Canada has seen a wave of intrusions of government and corporate computer networks in recent years, and security experts often complain that the country lags behind its US and European peers in thwarting digital attacks.
The Royal Canadian Mounted Police (RCMP) said the initiative aimed to add 40 new positions, a mix of police officers and civilians with the requisite technical skills, and would be fully implemented by 2020.
Its budget would be C$30 million (US$22.5 million or roughly Rs. 150 crores) over five years.
"This is not as simple as catching the car speeding down the street," said RCMP Chief Superintendent Jeff Adam. "This is infinitely more complex and requires a whole new way of doing business."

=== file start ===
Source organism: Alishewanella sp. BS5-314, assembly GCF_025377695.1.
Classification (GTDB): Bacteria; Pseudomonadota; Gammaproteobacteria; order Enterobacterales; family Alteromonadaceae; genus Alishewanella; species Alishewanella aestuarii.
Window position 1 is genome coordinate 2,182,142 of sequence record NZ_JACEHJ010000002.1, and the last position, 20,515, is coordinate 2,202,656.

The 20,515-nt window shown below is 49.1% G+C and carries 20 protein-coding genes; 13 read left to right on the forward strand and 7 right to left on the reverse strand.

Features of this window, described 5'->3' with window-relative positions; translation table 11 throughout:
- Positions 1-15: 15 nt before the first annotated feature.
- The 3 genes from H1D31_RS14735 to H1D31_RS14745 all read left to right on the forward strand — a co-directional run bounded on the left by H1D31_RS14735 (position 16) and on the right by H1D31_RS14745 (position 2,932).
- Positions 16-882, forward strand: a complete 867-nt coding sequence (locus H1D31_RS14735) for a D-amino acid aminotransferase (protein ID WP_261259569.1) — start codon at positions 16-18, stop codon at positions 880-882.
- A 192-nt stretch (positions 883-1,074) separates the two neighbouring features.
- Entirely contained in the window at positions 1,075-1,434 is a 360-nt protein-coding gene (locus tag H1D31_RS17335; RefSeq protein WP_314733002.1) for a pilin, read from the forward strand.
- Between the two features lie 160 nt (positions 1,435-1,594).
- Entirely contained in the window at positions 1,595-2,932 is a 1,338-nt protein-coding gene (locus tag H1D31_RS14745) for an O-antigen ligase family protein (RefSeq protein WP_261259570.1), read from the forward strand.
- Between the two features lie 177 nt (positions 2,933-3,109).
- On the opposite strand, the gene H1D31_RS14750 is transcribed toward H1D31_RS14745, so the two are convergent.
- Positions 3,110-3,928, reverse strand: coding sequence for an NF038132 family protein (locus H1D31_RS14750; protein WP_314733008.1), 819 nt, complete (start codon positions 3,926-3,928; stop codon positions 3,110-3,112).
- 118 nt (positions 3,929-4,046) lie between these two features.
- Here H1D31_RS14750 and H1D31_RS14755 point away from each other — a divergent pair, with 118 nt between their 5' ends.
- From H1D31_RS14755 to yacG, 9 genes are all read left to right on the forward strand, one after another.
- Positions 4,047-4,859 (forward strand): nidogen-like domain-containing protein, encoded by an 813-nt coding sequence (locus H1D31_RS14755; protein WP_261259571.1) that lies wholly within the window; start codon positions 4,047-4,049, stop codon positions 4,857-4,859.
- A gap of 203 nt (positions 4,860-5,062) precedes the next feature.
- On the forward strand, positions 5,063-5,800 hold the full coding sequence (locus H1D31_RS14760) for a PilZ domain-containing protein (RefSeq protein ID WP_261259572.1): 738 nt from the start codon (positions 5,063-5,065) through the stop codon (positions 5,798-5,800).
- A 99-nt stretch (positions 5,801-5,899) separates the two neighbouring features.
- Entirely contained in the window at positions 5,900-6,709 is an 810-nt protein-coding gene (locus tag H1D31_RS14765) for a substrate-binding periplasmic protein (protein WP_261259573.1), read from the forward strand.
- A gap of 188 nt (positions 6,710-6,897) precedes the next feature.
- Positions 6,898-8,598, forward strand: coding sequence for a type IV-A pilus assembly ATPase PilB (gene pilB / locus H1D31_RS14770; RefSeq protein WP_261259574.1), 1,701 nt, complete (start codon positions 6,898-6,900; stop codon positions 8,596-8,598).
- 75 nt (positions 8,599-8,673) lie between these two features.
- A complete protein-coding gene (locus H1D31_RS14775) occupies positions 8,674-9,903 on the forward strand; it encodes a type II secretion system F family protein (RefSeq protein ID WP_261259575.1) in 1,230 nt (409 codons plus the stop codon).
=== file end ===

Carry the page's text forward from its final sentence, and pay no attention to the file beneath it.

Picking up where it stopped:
The RCMP said wants to improve its triage of cyber crimes, defined as offences where technology plays a substantial role, and to expand information sharing with the private sector and allied foreign law enforcement agencies. It would also create a separate intelligence unit to identify emerging threats.
In a 2014 report, the RCMP said reported cybercrimes jumped 40 percent from 2011 to 2013.
Cybercrimes range from online scams and bullying to large-scale theft of financial records or trade secrets and child sexual exploitation and human trafficking.
Recent attacks on Canadian digital assets include a 2014 breach of Ottawa's premier scientific research agency and a massive data dump of customer profiles and internal emails from infidelity website Ashley Madison earlier this year.
© Thomson Reuters 2015